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Build strength to improve quality of life with these four strength training tips.

Physical fitness is important for people of all ages, but it becomes even more impactful as you age. Working out can slow the natural degenerative effects of aging by strengthening your bones, muscles and joints, keeping your cardiovascular system healthy, and reducing the risk of injury. As a result, an appropriate training regimen can help you maintain a more desirable lifestyle and the ability to increase longevity.

Strength training plays a large role in any fitness routine, but there are certain things you should consider if you’re an older adult.

1. Focus on functional fitness

One of the primary goals of fitness for older adults is to maintain the ability to comfortably perform day-to-day tasks like lifting objects, sitting down and climbing stairs. Some great strength-training movements that also support functional activities include:

  • Squats
  • Deadlifts
  • Stair climbing
  • Rows
  • Chest presses
  • Torso rotation holding medicine ball
  • Arm raises
  • Tricep presses
  • Bicep curls

2. Use the right amount of weight

When it comes to strength training, opt for more repetitions of lower weight rather than trying to lift as much as possible. You should be able to lift a weight with proper form for 8 to12 repetitions. If you can do 12 repetitions easily, increase the weight — don’t be timid. Your workouts should be challenging but safe, so consider working with a personal trainer to find what weight is appropriate for you.

3. Don’t stop training

Thinking about skipping a few workouts? Think again. As you age, it becomes harder to bounce back from quitting or taking a break from fitness. You lose the benefits of an active lifestyle — more muscle mass, better cardiovascular health and coordination — which can result in a lower quality of life.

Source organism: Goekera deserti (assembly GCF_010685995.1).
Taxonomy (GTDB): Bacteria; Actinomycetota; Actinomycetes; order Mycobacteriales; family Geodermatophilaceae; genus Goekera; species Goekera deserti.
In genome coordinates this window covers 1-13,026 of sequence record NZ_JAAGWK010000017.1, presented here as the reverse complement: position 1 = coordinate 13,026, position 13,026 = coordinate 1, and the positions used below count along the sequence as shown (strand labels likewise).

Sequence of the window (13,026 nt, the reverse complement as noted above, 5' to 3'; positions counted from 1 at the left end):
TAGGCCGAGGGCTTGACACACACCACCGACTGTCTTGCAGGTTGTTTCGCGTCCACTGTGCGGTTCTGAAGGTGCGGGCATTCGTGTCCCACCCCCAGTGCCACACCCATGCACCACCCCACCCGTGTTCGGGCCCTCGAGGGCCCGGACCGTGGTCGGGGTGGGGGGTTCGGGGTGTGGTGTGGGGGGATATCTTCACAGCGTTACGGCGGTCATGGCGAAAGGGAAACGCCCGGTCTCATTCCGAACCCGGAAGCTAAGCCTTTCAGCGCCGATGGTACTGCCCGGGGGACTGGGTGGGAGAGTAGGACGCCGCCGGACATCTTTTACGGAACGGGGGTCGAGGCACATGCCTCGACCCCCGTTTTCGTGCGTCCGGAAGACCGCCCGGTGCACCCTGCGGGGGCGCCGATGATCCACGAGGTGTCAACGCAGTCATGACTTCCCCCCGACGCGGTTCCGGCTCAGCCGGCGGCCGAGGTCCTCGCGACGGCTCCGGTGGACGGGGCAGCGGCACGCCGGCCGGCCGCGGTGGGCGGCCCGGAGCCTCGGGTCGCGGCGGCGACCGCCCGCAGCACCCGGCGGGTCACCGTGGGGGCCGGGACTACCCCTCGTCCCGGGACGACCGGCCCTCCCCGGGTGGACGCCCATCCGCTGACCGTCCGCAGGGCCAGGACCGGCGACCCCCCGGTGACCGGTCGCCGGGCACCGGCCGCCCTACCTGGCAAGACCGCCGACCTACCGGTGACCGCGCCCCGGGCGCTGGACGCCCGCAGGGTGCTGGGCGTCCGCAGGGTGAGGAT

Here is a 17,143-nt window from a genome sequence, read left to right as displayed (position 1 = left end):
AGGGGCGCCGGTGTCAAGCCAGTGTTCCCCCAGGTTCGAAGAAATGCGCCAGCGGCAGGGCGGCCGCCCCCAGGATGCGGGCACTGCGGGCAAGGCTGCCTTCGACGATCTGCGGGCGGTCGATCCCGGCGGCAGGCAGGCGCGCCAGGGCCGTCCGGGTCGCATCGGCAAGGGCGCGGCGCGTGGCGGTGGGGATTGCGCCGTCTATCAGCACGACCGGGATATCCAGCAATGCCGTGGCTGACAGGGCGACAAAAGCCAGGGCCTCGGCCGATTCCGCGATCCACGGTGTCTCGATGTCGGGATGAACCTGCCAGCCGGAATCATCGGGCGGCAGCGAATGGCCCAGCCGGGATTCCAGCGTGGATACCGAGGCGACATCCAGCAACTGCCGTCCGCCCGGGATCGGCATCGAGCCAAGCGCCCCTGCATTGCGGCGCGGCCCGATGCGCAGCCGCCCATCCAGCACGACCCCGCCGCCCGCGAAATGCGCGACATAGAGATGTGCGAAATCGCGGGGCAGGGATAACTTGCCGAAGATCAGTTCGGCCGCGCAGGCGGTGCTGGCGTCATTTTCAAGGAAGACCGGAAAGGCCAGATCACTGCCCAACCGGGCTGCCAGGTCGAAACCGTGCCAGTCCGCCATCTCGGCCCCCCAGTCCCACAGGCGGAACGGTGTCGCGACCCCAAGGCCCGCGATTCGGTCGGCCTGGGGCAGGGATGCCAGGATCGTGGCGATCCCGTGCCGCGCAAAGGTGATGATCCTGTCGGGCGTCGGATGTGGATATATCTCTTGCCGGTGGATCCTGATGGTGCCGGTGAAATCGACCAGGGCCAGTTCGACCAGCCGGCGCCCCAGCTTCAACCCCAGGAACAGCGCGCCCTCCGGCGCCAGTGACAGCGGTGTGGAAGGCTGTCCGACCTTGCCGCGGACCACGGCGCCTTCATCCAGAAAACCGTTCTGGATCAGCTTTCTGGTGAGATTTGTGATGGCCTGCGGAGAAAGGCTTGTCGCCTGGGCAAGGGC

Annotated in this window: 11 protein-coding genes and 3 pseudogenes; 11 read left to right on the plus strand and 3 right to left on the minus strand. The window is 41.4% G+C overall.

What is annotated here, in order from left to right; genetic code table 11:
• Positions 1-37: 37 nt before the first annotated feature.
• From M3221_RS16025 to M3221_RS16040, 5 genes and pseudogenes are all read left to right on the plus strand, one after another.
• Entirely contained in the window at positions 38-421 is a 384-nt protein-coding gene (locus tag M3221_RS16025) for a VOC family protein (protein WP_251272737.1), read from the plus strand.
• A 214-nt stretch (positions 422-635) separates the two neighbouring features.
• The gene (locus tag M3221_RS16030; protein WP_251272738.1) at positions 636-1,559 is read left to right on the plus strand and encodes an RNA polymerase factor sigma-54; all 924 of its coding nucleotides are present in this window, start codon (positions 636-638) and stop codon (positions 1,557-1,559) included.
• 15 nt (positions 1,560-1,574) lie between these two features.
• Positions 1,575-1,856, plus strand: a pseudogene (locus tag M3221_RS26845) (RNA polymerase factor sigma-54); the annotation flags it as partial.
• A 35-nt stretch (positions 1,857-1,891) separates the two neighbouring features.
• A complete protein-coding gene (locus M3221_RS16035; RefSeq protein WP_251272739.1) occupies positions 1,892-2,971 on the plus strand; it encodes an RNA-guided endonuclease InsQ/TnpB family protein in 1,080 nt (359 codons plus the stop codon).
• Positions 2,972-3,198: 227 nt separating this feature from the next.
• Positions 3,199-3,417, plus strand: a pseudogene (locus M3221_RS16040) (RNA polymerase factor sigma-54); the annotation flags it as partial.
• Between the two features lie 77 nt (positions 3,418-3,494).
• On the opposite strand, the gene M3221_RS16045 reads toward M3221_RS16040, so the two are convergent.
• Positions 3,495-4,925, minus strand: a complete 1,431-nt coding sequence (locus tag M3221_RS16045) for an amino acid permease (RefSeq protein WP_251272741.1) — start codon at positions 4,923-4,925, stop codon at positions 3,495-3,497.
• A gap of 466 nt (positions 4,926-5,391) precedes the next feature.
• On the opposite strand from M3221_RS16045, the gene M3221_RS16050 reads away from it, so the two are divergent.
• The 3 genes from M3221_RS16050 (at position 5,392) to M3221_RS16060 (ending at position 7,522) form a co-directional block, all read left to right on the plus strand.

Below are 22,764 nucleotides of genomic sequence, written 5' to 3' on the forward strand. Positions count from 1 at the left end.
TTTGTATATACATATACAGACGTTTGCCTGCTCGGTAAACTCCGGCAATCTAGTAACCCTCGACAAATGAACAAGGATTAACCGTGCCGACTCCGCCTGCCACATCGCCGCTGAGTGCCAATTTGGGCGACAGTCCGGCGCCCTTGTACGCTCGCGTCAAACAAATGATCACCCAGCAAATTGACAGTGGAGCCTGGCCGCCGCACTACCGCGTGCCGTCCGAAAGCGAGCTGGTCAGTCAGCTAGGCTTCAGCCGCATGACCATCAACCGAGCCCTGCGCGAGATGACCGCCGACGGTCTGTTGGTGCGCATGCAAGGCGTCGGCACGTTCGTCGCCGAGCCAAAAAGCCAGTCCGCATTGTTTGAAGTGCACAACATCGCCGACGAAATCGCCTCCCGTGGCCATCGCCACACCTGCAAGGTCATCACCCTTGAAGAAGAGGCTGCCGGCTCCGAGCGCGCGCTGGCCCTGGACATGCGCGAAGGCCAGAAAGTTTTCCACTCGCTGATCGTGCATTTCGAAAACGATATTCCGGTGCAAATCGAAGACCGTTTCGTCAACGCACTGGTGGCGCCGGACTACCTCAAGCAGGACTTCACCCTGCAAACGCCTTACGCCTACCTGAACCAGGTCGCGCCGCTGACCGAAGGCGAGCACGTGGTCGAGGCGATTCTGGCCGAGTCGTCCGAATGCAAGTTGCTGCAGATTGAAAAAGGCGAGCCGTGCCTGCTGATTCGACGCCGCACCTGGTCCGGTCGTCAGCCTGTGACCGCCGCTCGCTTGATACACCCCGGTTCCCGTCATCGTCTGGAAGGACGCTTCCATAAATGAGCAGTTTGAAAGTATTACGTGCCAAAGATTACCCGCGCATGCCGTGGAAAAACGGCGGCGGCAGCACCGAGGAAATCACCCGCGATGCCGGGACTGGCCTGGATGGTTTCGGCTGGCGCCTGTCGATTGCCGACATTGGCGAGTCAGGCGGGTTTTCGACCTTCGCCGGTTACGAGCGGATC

Not only do you lose progress, but once you stop training, it’s hard to restart. To avoid this setback, adhere to a regular workout schedule and don’t quit unless medically necessary. If your regular workouts are no longer safe, work with a personal trainer (and always get approval from your doctor) to adjust or rework your routine to fit your physical limitations.

4. Perform joint-friendly movements

Aging naturally weakens joints, and you generally don’t want to add to the problem by performing too many high-impact workouts. Complement your strength training with low-impact activities, such as: swimming, elliptical training, walking, water aerobics, cycling, rowing machine, Pilates, yoga and step aerobics. And do not forget your daily practice of mobility and flexibility training to keep your tissues hydrated and your joints free of restrictions and ready for movement.

By following these tips and performing a well-rounded training plan, you should be able to reduce the toll of aging while living life to the fullest.

Photo credit: ThinkStock, moodboard